The above graphic is a PowerPoint overhead created by the US National Security Agency on its PRISM surveillance project. It is part of the mountain of data released to The Guardian and The Washington Post by Edward Snowden after he split from his job as an NSA contractor in May 2003.
The overhead shows the suppliers of data to PRISM and the nature of the data provided. Note the suppliers: Microsoft, Google, Facebook, Apple and Yahoo among others.
Now, not all of these companies are equally happy about their relationship with the NSA. Apple and Yahoo, for example, have both resisted demands for intelligence on their technology or their clients. But, in the end, both have had to negotiate a modus vivendi.
However squeamish these suppliers might feel about spying on their clients for the NSA, all of them have cut deals with the NSA to do so in one form or another. Among the NSA’s most closely guarded secrets are the terms of its agreements with the Silicon Valley tech giants. What we do know, however, is that some of these agreements provide the NSA with direct and immediate access to the corporate databases of some of its big tech little helpers.
Among those represented by DIGI, Google would have to be the most “ethically challenged”. Google has been running a project called Dragonfly. The objective of Dragonfly is to build a search engine that will pass muster with the Chinese authorities. Google is desperate to get into the China market, so it’s bending over backwards to comply with Beijing’s demands. These include banning certain search terms from Dragonfly – like “human rights” and “Nobel Prize” – and sharing all client information and their search histories with a Chinese partner company that will be controlled, ultimately, by the Chinese Communist Party.
And you think Google is going to protect your data?
Among the other companies represented by DIGI is Amazon. Amazon is not just about selling books. Amazon rivals Microsoft and IBM as a global supplier of “cloud” services and dominates the US market for the same. It already has a major “cloud” contract with the CIA and is said to be in the lead to win an exclusive multi-billion dollar contract to supply “cloud” to the US Department of Defense.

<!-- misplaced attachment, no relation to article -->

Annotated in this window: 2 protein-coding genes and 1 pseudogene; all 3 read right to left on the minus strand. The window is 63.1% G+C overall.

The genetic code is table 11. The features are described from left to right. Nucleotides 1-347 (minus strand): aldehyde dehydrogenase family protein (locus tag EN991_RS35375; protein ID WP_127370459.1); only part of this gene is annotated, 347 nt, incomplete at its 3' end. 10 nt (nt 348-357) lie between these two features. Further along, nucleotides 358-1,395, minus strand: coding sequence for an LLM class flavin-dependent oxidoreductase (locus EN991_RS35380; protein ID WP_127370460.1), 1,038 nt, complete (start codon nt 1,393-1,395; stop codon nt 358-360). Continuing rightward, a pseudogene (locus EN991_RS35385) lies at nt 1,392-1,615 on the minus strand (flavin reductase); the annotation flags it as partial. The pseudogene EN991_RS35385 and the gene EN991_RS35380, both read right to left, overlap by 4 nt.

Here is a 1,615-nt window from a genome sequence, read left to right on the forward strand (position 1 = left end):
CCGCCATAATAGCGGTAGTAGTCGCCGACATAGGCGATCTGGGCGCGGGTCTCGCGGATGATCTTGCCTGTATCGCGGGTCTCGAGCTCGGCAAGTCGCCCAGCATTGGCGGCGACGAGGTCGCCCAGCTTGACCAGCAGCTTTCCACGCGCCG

Amazon CEO Jeff Bezos is a patriotic geek. Increasingly widespread complaints by tech workers about Silicon Valley cosying up with the “Deep State” cut no ice with him.
According to a report on CNN Business, Bezos recently declared, “If big tech companies are going to turn their back on the DoD, this country is going to be in trouble.”
Thanks, Jeff. Given the world-reach of the US spy machinery, for which you are already happily toiling, we know we can trust you with our data. Like, how many books critical of US foreign policy have we ordered lately via Amazon?
Meantime, writing in Monday’s Australian, our National Cyber Security Adviser, Alastair MacGibbon, assures us it’s nuts to imagine that the Assistance and Access Bill heralds an Orwellian dystopia with spy agencies hijacking our smart phones and other devices to surveil us in our homes.
The problem is that, with help from its Silicon Valley retainers, the NSA has been doing exactly that – and in real time – through programs like PRISM and others. And our spy agencies want to do the same. In a strictly measured way, of course.
It must have been September 16, 2001: the first Sunday after the September 11.
We were standing around after church speaking in still shocked tones about the staggering events of five days earlier.
A friend asked me what I thought the significance of the events might be. I paused for a moment, then replied in something like the following:
The people will demand – and rightly so – to be protected by the state from future terrorist acts. Our governments will respond – and rightly so – by increasing levels of internal security and surveillance. Every further terrorist action will jack up the popular demand and our political leaders will feel compelled to meet it. Eventually, an extensive and powerful system of monitoring and social control will be created. What, however, was intended at first to protect us from Islamic terrorism will be turned one day by a government against people like us.
We are not there yet. Such plans are far from the thoughts of Scott Morrison and Peter Dutton. They’re not angling for access to your laptop or mine. All they want to do is to protect us from being blasted by some fanatic.
When, however, the social and cultural objectives of our corporate and political elites align, then you’ll see the very things that Alastair MacGibbon today treats as a joke.
Gary Scarrabelotti blogs at Scarra Blog.